Do Twitch Streamers & YouTubers Pay Taxes?

Have you picked up an online side hustle recently? The last few years has certainly inspired many people to try and earn some extra cash from streaming on Twitch or publishing on YouTube.

It’s easy to see why. Twitch and Youtube are easy to set up, have low running costs, and they’re fun!

But whether you’re planning on becoming the next big thing online, or are just mucking around and earning a bit of coin in the process, it’s important you don’t neglect your tax obligations. Because the ATO will certainly expect their slice of the pie at tax time.

Which brings us to the big question…


Do I have to pay taxes on money I make from Twitch or YouTube?

Yes you certainly do. It doesn’t matter if you earn your living at a traditional desk job, as an independent contractor, or by streaming / publishing videos online. When you receive payment from your services, even if it’s a one-off payment, it’s income.

Even if your income is in the form of a Twitch donation, it’s income. Don’t be fooled by the name, the only entities that can accept donations tax-free are registered charities.

That being said, there are a few things to consider when assessing your Twitch or Youtube income from a tax perspective.


How do I work out my taxable income from Twitch or Youtube?

Youtube and Twitch have slightly different structures in terms of how their users can make money.

Forms of income on Twitch include donations, bits, subscriptions, brand partnerships, and merchandise sales. While making money on YouTube happens through either adsense earnings or affiliate income.

Tracking this income is easy enough – look at your bank statements and note which deposits come from your channel’s subscribers. Keeping a ledger of your earnings will save you a massive headache at tax time – there are a number of online bookkeeping options available, or if you’re not making much, a simple spreadsheet will do.

The next step is to work out the amount of tax you will need to pay.

How much tax do I have to pay on my Twitch or Youtube earnings?

The first thing to determine is whether your endeavour is a hobby, or a business. The ATO has guidelines around this. But as a general rule of thumb, if you’re using the platforms with the intention of making a profit, or are making money regularly, your income is classified as business income and you will have to pay taxes on your earnings. Even if you’re not earning much, you still have to lodge a tax return declaring your income to the ATO.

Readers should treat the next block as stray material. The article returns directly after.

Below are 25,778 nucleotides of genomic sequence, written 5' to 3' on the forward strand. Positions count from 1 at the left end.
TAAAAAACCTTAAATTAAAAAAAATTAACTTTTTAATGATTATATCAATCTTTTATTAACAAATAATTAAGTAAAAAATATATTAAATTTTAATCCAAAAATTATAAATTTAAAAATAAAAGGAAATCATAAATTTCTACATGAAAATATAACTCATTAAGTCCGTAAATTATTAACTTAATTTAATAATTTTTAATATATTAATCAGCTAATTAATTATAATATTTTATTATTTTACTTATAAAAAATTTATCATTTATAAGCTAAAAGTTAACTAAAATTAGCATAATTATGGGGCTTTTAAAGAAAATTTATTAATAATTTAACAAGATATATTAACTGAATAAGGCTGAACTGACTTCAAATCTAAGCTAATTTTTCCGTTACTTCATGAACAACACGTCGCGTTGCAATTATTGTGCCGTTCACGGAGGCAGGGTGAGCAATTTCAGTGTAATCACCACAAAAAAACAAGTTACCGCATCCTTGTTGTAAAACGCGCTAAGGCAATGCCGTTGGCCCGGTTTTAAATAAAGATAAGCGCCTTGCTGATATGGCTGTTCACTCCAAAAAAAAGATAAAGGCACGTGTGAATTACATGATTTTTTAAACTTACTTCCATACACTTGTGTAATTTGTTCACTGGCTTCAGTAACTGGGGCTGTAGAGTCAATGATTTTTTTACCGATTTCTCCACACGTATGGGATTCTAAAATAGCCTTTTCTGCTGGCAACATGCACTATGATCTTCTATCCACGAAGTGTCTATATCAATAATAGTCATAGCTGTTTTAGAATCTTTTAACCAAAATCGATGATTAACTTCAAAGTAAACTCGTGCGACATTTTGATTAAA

If you find that your side hustle is actually viewed as a business by the ATO, you may want to consider getting an ABN and registering for GST.


Do I need to get an ABN and register for GST?

If you’re conducting your online activities as a business, you’ll need an ABN. They’re free, and the process of applying for an ABN is pretty straightforward.

You don’t need to register for GST if you’re making under $75,000. However, registering for GST means you can claim the GST component of purchases made for your business, including equipment, subscriptions, and software.

If you don’t register for GST, you cannot claim back the GST on your business-related expenses. So it’s up to you whether it’s worth registering or not. But when you hit $75,000 in income, you are obligated to register for GST.


Will my streaming income affect the tax back from my main job?

You need to pay tax on every source of income, including your online earnings as well as your day job income. When you lodge your tax return, all your income gets put together and taxed at your marginal income tax rate.

If you’re an Australian resident for tax purposes, you won’t pay tax on the first $18,200 of your income every financial year. If you’re earning more than that from all your income sources, you’ll pay tax on that income.

The amount you pay will be determined by a number of calculations including your income bracket, any investments you have, and how many tax deductions you have claimed against your business income. A registered tax agent can help you work all this out.


How do I lodge my taxes for my online business?

Working with a tax agent that specialises in Youtube and Twitch taxes can help you maximise your deductions and ensure you’re meeting your obligations at tax time.

Our team here at National Accounts understand the particular nature of earning income through online publishing and streaming, and can help you maximise your tax benefits when you lodge your tax return.

Get in touch using the link below to see how we can help take the stress out of tax time.

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